Absolutely not, except as a cover for an agency operation. Remember William Casey, Reagan's CIA chief, who refused to put his assets into a blind trust, many suspected because he could use information collected by the CIA to make his investment decisions. There is an inherent conflict of interest. Further, there is a question of priority. Are the agents analysing information with an eye to the national interest or how it will affect the corporate employer. If the program is intended to keep the agents from leaving for the more lucrative job, the question is answered. Kill the progra, let the opportunists leave, and replace them with people who are dedicated to their country.

    February 1, 2010 at 6:22 pm |
  93. el don Rodrigo

    Hey Jack,

    Back in the late Vietnam days a civilian airline operated by the CIA tried to run Air America. Heck maybe if they moonlight for a company that deals in Intelligence the CIA might get smarter and start up Air America for cheaper ticket prices.

    el don Rodrigo
    San Jose, CA

    February 1, 2010 at 6:22 pm |
  94. Sara Tagert

    I don't see why a CIA agent can't have secondary employment like any other citizen. You can not blame the Christmas hijacking incident on agents holding second jobs – I would blame the inability to pay them overtime. If the government can't afford to keep them working enough hours to prevent terrorist acts why fault the individual? Fault the system. There are not enough agents to fill the gaps. Blame the economy, blame over-spending or both.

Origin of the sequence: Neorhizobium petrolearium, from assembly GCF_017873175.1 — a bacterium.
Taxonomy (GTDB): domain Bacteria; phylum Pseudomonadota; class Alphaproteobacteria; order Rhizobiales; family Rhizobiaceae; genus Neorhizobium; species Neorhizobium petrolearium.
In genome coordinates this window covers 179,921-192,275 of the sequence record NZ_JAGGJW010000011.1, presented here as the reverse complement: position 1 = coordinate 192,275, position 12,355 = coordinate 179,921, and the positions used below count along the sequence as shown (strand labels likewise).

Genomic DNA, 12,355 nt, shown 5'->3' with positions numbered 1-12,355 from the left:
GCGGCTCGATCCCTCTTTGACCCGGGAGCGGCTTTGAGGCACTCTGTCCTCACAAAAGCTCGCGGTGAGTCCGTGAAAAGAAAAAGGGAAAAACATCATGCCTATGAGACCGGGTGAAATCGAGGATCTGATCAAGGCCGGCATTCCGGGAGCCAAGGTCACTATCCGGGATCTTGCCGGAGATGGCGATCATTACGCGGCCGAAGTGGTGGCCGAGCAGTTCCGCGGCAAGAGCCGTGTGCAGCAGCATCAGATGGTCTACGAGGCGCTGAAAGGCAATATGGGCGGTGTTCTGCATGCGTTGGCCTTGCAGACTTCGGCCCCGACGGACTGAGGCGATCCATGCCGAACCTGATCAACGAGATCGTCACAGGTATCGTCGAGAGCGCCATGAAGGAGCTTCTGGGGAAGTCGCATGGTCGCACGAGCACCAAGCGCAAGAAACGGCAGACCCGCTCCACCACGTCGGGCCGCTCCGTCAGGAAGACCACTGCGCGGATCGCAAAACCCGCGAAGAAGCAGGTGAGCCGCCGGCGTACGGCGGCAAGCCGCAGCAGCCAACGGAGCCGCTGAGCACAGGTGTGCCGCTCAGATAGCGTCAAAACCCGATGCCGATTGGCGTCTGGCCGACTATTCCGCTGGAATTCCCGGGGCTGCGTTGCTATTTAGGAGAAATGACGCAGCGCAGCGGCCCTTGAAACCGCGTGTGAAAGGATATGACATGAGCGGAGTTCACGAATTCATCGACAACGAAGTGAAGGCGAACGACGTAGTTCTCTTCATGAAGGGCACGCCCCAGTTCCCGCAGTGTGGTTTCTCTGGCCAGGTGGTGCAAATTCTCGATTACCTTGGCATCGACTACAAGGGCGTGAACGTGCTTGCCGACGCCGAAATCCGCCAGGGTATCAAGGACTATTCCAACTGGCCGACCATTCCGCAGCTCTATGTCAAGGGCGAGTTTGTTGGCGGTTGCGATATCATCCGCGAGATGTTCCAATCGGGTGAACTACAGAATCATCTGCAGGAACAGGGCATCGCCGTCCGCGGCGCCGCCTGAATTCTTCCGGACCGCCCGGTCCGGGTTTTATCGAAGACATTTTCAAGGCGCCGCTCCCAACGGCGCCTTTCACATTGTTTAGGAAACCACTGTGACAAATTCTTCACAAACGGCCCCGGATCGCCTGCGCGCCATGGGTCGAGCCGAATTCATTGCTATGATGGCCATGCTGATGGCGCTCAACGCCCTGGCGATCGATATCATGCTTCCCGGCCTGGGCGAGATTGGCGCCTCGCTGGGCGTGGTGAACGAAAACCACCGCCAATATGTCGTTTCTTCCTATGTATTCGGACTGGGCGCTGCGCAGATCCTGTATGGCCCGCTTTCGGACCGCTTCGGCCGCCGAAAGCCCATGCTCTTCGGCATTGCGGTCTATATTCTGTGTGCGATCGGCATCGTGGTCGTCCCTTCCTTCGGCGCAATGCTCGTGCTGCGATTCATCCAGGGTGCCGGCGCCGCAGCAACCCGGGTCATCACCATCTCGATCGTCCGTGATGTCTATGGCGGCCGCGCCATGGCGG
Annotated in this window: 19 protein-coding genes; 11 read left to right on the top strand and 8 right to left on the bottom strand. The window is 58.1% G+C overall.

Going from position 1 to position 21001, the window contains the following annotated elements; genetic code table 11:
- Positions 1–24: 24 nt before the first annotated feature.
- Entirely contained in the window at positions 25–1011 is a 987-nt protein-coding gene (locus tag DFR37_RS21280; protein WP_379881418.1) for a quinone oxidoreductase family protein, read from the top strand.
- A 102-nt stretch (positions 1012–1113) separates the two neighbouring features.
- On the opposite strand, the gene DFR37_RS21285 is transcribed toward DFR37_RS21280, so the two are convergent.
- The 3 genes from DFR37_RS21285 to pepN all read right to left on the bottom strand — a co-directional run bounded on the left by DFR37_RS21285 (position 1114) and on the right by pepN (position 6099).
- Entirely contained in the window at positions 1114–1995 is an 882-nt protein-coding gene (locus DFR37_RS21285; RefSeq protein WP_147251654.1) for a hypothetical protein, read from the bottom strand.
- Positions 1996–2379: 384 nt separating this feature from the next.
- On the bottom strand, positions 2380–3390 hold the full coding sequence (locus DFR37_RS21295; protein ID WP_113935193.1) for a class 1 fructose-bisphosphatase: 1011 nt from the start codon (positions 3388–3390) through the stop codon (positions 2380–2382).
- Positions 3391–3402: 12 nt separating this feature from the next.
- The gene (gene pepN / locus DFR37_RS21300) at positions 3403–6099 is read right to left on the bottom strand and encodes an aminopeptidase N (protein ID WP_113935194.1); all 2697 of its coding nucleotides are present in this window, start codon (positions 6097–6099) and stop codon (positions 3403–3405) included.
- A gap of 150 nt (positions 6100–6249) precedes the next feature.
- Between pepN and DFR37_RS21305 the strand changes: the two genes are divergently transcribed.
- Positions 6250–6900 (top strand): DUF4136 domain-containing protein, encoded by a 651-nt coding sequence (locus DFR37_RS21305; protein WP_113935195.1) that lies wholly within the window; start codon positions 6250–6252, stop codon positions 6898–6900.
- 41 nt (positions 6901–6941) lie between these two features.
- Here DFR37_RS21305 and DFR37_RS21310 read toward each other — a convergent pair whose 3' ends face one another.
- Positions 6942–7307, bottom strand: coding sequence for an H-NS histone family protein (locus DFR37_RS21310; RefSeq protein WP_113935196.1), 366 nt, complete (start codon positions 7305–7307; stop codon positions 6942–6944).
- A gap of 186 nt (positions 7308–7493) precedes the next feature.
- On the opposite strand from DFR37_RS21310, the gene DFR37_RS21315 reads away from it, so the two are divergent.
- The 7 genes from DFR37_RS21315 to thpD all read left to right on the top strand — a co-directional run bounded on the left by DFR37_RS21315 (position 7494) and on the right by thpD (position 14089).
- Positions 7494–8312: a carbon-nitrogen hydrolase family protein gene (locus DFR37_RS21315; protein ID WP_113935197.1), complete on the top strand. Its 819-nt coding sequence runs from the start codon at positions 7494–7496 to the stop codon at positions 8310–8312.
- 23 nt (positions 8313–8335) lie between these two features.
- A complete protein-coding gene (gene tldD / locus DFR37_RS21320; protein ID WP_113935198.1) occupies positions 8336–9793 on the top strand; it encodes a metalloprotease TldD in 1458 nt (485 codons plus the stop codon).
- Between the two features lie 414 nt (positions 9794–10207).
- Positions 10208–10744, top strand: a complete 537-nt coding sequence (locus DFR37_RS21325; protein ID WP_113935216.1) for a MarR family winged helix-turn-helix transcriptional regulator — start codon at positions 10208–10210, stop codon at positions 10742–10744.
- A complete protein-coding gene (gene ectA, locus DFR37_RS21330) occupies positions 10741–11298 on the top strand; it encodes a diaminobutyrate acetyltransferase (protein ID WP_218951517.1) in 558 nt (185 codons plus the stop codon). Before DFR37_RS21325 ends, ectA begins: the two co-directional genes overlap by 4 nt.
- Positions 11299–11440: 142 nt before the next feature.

Secondly, what is the problem with educating the public, whether the private citizen or the Fortune 500 company, to detect possible illegal activity? Maybe some financial crimes would be prevented, saving the taxpayer the cost of a prosecution, and allowing for more new agents to be hired!

    February 1, 2010 at 6:22 pm |
  95. David Sisters OR

    Dang If I had known you could work for the GOV and moonlight, I would have. I worked on Nuclear Submarines, I could have gone to Russia after my shift here and made a little extra on swing.

    February 1, 2010 at 6:24 pm |
  96. jim Blevins

    Someone making critical decisions that have great cost to the country getting outside income is vulnerable to corruption. It would be far to easy, without even a direct request, for a company to shade a CIA employee's judgement toward decisions favorable to the company's economic interest.